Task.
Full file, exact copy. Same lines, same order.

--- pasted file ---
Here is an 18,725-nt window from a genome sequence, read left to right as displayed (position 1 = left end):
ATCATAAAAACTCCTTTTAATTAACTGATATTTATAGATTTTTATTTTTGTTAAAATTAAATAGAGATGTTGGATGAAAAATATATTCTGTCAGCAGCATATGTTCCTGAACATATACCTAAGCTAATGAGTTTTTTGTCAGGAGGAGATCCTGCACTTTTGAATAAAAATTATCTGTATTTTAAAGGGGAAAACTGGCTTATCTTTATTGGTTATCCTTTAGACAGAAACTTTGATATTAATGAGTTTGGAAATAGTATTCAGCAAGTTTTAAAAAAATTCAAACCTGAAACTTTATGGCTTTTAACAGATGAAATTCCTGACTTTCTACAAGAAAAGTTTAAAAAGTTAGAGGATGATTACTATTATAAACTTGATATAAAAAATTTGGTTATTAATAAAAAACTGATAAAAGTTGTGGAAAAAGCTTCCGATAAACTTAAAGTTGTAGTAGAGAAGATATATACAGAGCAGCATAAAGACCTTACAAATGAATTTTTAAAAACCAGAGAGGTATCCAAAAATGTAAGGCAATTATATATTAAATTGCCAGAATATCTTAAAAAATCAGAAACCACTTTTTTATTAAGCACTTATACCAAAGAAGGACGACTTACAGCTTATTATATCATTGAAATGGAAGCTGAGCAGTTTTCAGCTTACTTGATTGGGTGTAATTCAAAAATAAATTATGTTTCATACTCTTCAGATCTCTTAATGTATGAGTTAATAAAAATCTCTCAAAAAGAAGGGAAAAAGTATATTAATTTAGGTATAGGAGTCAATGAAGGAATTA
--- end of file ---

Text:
Here is an 18,725-nt window from a genome sequence, read left to right as displayed (position 1 = left end):
ATCATAAAAACTCCTTTTAATTAACTGATATTTATAGATTTTTATTTTTGTTAAAATTAAATAGAGATGTTGGATGAAAAATATATTCTGTCAGCAGCATATGTTCCTGAACATATACCTAAGCTAATGAGTTTTTTGTCAGGAGGAGATCCTGCACTTTTGAATAAAAATTATCTGTATTTTAAAGGGGAAAACTGGCTTATCTTTATTGGTTATCCTTTAGACAGAAACTTTGATATTAATGAGTTTGGAAATAGTATTCAGCAAGTTTTAAAAAAATTCAAACCTGAAACTTTATGGCTTTTAACAGATGAAATTCCTGACTTTCTACAAGAAAAGTTTAAAAAGTTAGAGGATGATTACTATTATAAACTTGATATAAAAAATTTGGTTATTAATAAAAAACTGATAAAAGTTGTGGAAAAAGCTTCCGATAAACTTAAAGTTGTAGTAGAGAAGATATATACAGAGCAGCATAAAGACCTTACAAATGAATTTTTAAAAACCAGAGAGGTATCCAAAAATGTAAGGCAATTATATATTAAATTGCCAGAATATCTTAAAAAATCAGAAACCACTTTTTTATTAAGCACTTATACCAAAGAAGGACGACTTACAGCTTATTATATCATTGAAATGGAAGCTGAGCAGTTTTCAGCTTACTTGATTGGGTGTAATTCAAAAATAAATTATGTTTCATACTCTTCAGATCTCTTAATGTATGAGTTAATAAAAATCTCTCAAAAAGAAGGGAAAAAGTATATTAATTTAGGTATAGGAGTCAATGAAGGAATTA